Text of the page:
Funko stock closed up 4.6 percent at a record Wednesday as investors bet that Fortnite’s 125 million users will buy small, squishy replicas of their favorite characters.
Fortnite addicts will soon be able to take their video-game battles off the screen and onto the living-room floor.
Funko’s partnership with Epic Games to create more than 10 product lines of Fortnite toys and collectibles, the first such branded deal for the game, sent shares up as much as 18 percent Wednesday, the biggest gain since it went public last November. They closed the session at $16.32, up 4.6 percent.
That was a record high, putting Funko’s messy initial public offering — which saw its valuation cut by more than a third in its opening day — well behind the company as investors bet that Fortnite’s 125 million users will buy small, squishy replicas of their favorite characters.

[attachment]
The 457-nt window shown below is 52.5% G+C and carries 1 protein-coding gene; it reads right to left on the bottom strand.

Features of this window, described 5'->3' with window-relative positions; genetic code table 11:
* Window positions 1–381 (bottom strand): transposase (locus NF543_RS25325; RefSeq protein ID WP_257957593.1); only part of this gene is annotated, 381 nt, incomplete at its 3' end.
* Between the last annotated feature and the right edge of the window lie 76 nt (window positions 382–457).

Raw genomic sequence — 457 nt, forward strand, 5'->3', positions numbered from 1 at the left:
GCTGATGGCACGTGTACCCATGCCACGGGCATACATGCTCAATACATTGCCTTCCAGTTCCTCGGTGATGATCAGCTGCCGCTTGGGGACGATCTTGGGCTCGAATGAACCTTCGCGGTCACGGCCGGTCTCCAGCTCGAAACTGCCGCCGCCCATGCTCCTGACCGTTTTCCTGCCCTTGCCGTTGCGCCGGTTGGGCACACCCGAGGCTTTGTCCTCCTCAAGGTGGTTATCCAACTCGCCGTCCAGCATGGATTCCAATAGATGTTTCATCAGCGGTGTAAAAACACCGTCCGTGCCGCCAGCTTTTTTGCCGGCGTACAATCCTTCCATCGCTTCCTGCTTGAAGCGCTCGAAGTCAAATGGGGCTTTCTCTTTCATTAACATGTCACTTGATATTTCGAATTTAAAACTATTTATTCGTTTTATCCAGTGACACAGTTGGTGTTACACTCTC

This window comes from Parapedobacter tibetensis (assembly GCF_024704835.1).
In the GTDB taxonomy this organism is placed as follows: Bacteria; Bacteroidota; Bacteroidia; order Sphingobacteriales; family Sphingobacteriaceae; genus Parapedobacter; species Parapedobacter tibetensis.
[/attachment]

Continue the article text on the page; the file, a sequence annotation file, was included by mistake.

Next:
The partnership comes amid a roller-coaster week for Funko, which signed a licensing agreement last Thursday with Pokémon for a line of toys set to launch July 29 but fell Monday on a Goldman Sachs downgrade due to its rising valuation.
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“This collection will be a true celebration of Fortnite’s incredible popularity and cultural significance, and we believe our Funko Fortnite collectibles will strongly resonate with fans of the game,” Funko CEO Brian Mariotti said in a news release.
Funko’s performance stands out in a stagnant industry this year, with toymakers Hasbro and Mattel underperforming the S&P 500 year-to-date and the iconic Toys R Us business closing its doors for the last time.
GameStop, one of Funko’s top retailers, did not see a bump after Wednesday’s announcement despite generating about 8 percent of Funko’s revenue, according to data compiled by Bloomberg.
Toys may remain in the spotlight this weekend at the annual Comic-Con International convention in San Diego. More than 100,000 costumed fans are expected to pack the city for four days, some of whom may bring some of their favorite Fortnite characters or Funko bobbleheads to life.